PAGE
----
Saying a tight schedule is driving up costs, Southern California Edison (SCE) yesterday canceled plans for pilot microgrids in 2020 and instead will re-seek them for 2021 and 2022.
The utility spelled out its new microgrid plan in a filing with California Public Utilities Commission (R.19-09-009 ).
The postponement came in response to bids the utility received from a recent solicitation for microgrids on six circuits. The utility wants to install microgrids to keep the power flowing to customers during public safety power shutoffs (PSPS), the de-energizing of power lines to prevent sparks when wildfire conditions threaten.
The microgrid costs ranged from $15 million to over $30 million, 13-100 times the costs of the alternatives, according to the utility
The bids were high, and few, due to lack of time to install the projects within the 2020 deadline. California utilities are racing to get microgrids built this year before the wildfire season begins. SCE had hoped the projects would be up and running by September.
Small pool invited to bid
“This short timeline limited the number of bidders SCE could consider to a small pool of ‘pre-qualified’ vendors. In turn, the vendors had only two weeks to prepare their RFP responses, which is understandably difficult given project scope and the complexity of delivering a turnkey microgrid project — including acquiring the necessary land rights — by 2020,” SCE wrote.
The proposals “were technically viable but cost prohibitive and reliant on fossil-fueled natural gas generation,” the utility told the CPUC.
Microgrid developers also were hamstrung by a tight timeline that prohibited them from pursuing the normal interconnect queuing process. This meant the microgrids would not be able to participate in power markets, forfeiting potential revenue.
“The vendors needed to price their bids to recover microgrid costs without taking advantage of any market revenues,” SCE said.
Finding sites with existing DERs to drive down costs
The utility is now exploring a new microgrid solicitation for 2021-2022 with emphasis on sites that already have distributed energy resources. This can significantly drive down the cost of a microgrid since the generators and energy storage are usually the pricest assets in the microgrid. The microgrid controller — the brain of the system that allows the generators to island from the grid — is typically multiple times less expensive.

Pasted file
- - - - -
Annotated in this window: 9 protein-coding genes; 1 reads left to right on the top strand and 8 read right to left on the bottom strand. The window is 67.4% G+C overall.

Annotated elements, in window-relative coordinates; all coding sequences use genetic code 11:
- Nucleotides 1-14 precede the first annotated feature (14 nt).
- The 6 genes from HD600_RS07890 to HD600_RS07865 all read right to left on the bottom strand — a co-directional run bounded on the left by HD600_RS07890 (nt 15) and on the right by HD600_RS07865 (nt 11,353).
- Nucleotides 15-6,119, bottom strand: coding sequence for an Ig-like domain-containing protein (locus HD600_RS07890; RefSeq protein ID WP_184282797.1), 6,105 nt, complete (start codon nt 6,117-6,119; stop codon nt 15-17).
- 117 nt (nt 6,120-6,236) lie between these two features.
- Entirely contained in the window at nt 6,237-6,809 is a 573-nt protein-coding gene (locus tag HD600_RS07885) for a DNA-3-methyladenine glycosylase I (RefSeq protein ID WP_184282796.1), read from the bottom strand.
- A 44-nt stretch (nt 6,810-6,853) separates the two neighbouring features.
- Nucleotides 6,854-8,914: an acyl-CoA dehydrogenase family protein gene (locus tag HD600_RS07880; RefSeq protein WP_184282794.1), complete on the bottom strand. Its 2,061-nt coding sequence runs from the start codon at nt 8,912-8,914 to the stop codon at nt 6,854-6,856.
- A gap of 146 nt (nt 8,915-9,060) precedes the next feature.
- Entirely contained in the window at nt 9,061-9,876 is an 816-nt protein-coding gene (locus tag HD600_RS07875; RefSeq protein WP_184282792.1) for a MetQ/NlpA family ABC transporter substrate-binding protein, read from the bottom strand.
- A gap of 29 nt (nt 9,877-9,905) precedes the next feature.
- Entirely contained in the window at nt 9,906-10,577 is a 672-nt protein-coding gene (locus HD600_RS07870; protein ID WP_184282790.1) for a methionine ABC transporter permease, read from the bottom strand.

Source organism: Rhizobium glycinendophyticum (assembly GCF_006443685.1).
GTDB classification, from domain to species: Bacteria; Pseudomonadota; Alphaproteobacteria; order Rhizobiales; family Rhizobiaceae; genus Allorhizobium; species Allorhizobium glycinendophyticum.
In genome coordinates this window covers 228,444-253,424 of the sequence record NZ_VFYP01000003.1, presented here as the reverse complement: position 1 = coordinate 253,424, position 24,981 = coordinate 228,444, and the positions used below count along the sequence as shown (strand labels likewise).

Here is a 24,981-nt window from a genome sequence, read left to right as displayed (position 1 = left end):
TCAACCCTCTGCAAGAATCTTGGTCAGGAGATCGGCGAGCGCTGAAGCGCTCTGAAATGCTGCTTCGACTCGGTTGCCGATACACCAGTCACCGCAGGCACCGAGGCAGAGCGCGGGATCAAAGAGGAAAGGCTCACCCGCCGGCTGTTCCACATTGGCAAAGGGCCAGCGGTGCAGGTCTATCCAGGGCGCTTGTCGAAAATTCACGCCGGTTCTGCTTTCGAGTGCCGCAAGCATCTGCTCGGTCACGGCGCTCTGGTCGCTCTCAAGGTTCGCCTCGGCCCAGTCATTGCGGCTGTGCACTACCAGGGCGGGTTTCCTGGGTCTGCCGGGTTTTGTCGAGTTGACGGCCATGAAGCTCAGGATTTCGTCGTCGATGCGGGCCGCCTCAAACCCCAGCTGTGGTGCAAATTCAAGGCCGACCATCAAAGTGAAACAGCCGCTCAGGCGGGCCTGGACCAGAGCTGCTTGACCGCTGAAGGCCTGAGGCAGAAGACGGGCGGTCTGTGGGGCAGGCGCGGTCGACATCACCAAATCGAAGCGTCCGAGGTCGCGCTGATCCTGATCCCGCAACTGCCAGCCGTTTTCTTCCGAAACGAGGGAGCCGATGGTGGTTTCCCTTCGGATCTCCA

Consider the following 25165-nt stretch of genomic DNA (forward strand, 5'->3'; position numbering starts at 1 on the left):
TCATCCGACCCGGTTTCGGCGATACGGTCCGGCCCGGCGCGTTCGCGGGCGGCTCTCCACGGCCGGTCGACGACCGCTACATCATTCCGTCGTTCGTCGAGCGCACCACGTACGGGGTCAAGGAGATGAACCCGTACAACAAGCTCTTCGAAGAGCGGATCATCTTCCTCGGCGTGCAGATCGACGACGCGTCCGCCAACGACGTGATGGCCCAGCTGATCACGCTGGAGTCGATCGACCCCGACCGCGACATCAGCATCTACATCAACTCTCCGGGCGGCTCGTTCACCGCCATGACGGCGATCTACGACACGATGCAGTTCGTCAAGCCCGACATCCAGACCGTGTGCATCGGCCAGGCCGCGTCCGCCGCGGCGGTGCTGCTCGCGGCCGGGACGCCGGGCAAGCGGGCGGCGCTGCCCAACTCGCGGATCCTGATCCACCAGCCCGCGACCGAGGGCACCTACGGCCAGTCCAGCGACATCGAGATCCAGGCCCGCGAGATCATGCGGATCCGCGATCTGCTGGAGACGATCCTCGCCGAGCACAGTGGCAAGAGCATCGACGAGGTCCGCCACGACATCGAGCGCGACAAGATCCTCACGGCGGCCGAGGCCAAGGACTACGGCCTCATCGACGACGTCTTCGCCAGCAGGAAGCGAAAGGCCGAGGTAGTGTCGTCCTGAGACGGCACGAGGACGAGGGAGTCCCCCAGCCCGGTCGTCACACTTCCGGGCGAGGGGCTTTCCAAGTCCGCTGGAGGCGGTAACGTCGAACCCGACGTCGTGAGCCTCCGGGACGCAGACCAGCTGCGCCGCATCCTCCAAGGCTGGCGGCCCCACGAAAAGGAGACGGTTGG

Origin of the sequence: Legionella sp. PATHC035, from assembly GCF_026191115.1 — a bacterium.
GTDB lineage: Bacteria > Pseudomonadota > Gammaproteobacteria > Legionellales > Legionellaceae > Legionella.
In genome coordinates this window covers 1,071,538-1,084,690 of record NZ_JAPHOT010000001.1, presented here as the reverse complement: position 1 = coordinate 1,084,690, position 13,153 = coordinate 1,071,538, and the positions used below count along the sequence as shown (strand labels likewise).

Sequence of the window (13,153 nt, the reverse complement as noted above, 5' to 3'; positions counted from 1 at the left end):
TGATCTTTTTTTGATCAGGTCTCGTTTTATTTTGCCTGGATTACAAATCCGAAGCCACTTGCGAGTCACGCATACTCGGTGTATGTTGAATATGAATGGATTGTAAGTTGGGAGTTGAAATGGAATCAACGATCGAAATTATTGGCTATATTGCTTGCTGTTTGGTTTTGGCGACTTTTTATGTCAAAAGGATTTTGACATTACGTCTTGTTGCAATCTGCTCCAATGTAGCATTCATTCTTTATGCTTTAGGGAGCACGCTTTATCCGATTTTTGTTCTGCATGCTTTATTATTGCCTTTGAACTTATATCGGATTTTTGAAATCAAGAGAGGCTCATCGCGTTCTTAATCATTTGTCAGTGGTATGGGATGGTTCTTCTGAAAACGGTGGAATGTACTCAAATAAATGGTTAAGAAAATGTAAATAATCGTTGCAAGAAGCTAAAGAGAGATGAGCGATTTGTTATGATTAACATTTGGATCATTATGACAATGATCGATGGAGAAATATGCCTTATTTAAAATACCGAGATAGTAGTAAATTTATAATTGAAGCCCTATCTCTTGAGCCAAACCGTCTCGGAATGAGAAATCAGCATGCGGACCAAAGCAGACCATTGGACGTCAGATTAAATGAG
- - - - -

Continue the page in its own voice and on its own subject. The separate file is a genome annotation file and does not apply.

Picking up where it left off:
But it’s likely the sites will need some additional distributed generation, so the utility also seeks locations with land to accommodate the assets.
SCE expects the extended schedule to give the microgrid developers time to undertake the interconnection process for access to wholesale distribution tariffs. This would open the opportunity for the microgrids to earn revenue by participating in wholesale markets and qualifying for resource adequacy payments.
More time, more bids
“With a less aggressive schedule than the 2020 RFP, SCE can solicit proposals from a larger pool of vendors and in turn, the vendors will have more time to develop their bids and can form partnerships, should they so desire, to deliver the full scope of a new multi-customer microgrid,” SCE said.
Instead of installing pilot microgrids for 2020, the utility says it will consider portable diesel generators and other alternatives that can be quickly installed for this year.
California has become an epicenter of microgrid activity following power shutoffs last year during wildfire seasons that left customers stranded without power throughout large swaths of the state. Private businesses, communities, institutions and utilities have been pursuing microgrids, most notably Pacific Gas & Electric, which has a solicitation underway for 20 microgrids, totalling more than 500 MW.
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